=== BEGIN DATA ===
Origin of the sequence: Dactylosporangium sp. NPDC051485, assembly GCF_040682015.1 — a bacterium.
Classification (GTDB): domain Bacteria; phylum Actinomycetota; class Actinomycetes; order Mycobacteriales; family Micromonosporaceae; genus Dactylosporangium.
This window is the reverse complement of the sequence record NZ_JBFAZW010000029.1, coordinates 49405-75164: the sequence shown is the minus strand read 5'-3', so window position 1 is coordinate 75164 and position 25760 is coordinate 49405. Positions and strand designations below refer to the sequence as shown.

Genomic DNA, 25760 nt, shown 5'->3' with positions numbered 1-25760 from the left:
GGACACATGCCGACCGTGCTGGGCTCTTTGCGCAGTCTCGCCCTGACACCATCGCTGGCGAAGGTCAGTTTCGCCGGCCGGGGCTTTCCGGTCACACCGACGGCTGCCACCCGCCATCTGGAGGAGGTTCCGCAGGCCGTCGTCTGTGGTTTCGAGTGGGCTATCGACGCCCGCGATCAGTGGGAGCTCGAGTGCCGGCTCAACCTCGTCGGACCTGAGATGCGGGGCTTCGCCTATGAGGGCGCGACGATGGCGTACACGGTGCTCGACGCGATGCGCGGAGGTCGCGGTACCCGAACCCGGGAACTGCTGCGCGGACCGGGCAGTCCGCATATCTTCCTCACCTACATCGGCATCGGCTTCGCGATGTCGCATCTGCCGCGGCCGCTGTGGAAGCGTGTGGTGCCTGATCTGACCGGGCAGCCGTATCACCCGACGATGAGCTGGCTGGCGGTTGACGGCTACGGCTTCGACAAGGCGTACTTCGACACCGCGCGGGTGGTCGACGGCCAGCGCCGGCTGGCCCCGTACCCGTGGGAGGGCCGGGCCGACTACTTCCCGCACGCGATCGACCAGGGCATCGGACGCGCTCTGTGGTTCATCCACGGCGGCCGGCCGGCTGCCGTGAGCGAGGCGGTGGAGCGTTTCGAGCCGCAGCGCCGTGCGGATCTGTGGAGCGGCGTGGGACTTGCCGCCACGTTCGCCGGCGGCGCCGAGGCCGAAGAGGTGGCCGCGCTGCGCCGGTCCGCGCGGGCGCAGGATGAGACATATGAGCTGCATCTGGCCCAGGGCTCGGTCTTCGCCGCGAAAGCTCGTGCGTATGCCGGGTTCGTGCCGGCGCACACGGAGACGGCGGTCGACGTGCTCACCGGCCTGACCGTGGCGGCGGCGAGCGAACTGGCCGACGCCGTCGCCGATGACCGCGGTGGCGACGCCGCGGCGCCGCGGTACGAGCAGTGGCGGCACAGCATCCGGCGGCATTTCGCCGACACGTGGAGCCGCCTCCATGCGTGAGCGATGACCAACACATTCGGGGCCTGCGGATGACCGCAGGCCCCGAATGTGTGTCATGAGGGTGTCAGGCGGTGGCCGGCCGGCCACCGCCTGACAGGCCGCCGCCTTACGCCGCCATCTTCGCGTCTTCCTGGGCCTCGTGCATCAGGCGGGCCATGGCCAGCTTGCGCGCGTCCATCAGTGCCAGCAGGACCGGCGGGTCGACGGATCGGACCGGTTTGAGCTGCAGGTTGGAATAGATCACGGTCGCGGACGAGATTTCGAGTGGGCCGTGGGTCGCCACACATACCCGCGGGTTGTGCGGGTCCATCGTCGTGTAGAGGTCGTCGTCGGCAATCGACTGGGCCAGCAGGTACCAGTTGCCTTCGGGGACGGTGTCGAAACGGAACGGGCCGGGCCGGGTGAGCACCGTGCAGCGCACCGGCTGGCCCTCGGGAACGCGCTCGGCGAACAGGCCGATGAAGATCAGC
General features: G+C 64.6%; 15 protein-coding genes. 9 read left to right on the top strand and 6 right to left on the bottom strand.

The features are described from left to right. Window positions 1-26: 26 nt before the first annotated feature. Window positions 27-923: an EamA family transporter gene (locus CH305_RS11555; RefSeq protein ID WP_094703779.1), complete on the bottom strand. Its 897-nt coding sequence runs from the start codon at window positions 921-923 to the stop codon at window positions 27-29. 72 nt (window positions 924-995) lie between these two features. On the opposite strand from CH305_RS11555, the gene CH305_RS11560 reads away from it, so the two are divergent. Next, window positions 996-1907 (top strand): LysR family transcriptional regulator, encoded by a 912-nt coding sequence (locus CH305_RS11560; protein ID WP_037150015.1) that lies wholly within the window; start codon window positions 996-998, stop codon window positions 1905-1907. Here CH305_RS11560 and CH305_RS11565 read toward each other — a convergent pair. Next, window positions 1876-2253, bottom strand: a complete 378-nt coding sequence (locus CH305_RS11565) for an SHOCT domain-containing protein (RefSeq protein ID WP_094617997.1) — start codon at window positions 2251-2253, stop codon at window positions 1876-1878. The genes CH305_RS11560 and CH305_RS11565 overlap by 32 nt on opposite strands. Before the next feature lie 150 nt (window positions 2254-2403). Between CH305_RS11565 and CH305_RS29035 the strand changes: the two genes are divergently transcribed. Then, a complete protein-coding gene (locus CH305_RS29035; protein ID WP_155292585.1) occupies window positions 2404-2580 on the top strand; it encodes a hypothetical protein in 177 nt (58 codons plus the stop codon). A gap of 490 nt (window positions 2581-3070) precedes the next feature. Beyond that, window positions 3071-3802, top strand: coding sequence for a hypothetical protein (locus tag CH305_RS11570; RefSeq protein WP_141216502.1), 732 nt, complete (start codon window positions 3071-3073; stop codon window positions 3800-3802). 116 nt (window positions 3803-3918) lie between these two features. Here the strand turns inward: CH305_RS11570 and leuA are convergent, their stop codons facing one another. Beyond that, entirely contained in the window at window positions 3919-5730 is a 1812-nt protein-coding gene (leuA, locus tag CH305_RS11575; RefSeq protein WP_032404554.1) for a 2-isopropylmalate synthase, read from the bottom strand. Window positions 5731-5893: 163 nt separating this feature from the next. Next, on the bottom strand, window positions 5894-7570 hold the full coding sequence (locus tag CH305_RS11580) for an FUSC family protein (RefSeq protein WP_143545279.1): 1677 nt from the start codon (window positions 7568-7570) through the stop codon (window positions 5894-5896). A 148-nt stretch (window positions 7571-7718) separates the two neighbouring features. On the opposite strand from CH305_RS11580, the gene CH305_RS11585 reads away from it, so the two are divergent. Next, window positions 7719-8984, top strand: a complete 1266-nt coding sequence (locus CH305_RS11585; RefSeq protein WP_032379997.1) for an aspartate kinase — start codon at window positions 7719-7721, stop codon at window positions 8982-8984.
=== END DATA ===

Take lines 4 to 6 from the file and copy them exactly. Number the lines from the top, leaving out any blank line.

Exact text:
Genomic DNA, 25760 nt, shown 5'->3' with positions numbered 1-25760 from the left:
GGACACATGCCGACCGTGCTGGGCTCTTTGCGCAGTCTCGCCCTGACACCATCGCTGGCGAAGGTCAGTTTCGCCGGCCGGGGCTTTCCGGTCACACCGACGGCTGCCACCCGCCATCTGGAGGAGGTTCCGCAGGCCGTCGTCTGTGGTTTCGAGTGGGCTATCGACGCCCGCGATCAGTGGGAGCTCGAGTGCCGGCTCAACCTCGTCGGACCTGAGATGCGGGGCTTCGCCTATGAGGGCGCGACGATGGCGTACACGGTGCTCGACGCGATGCGCGGAGGTCGCGGTACCCGAACCCGGGAACTGCTGCGCGGACCGGGCAGTCCGCATATCTTCCTCACCTACATCGGCATCGGCTTCGCGATGTCGCATCTGCCGCGGCCGCTGTGGAAGCGTGTGGTGCCTGATCTGACCGGGCAGCCGTATCACCCGACGATGAGCTGGCTGGCGGTTGACGGCTACGGCTTCGACAAGGCGTACTTCGACACCGCGCGGGTGGTCGACGGCCAGCGCCGGCTGGCCCCGTACCCGTGGGAGGGCCGGGCCGACTACTTCCCGCACGCGATCGACCAGGGCATCGGACGCGCTCTGTGGTTCATCCACGGCGGCCGGCCGGCTGCCGTGAGCGAGGCGGTGGAGCGTTTCGAGCCGCAGCGCCGTGCGGATCTGTGGAGCGGCGTGGGACTTGCCGCCACGTTCGCCGGCGGCGCCGAGGCCGAAGAGGTGGCCGCGCTGCGCCGGTCCGCGCGGGCGCAGGATGAGACATATGAGCTGCATCTGGCCCAGGGCTCGGTCTTCGCCGCGAAAGCTCGTGCGTATGCCGGGTTCGTGCCGGCGCACACGGAGACGGCGGTCGACGTGCTCACCGGCCTGACCGTGGCGGCGGCGAGCGAACTGGCCGACGCCGTCGCCGATGACCGCGGTGGCGACGCCGCGGCGCCGCGGTACGAGCAGTGGCGGCACAGCATCCGGCGGCATTTCGCCGACACGTGGAGCCGCCTCCATGCGTGAGCGATGACCAACACATTCGGGGCCTGCGGATGACCGCAGGCCCCGAATGTGTGTCATGAGGGTGTCAGGCGGTGGCCGGCCGGCCACCGCCTGACAGGCCGCCGCCTTACGCCGCCATCTTCGCGTCTTCCTGGGCCTCGTGCATCAGGCGGGCCATGGCCAGCTTGCGCGCGTCCATCAGTGCCAGCAGGACCGGCGGGTCGACGGATCGGACCGGTTTGAGCTGCAGGTTGGAATAGATCACGGTCGCGGACGAGATTTCGAGTGGGCCGTGGGTCGCCACACATACCCGCGGGTTGTGCGGGTCCATCGTCGTGTAGAGGTCGTCGTCGGCAATCGACTGGGCCAGCAGGTACCAGTTGCCTTCGGGGACGGTGTCGAAACGGAACGGGCCGGGCCGGGTGAGCACCGTGCAGCGCACCGGCTGGCCCTCGGGAACGCGCTCGGCGAACAGGCCGATGAAGATCAGC
General features: G+C 64.6%; 15 protein-coding genes. 9 read left to right on the top strand and 6 right to left on the bottom strand.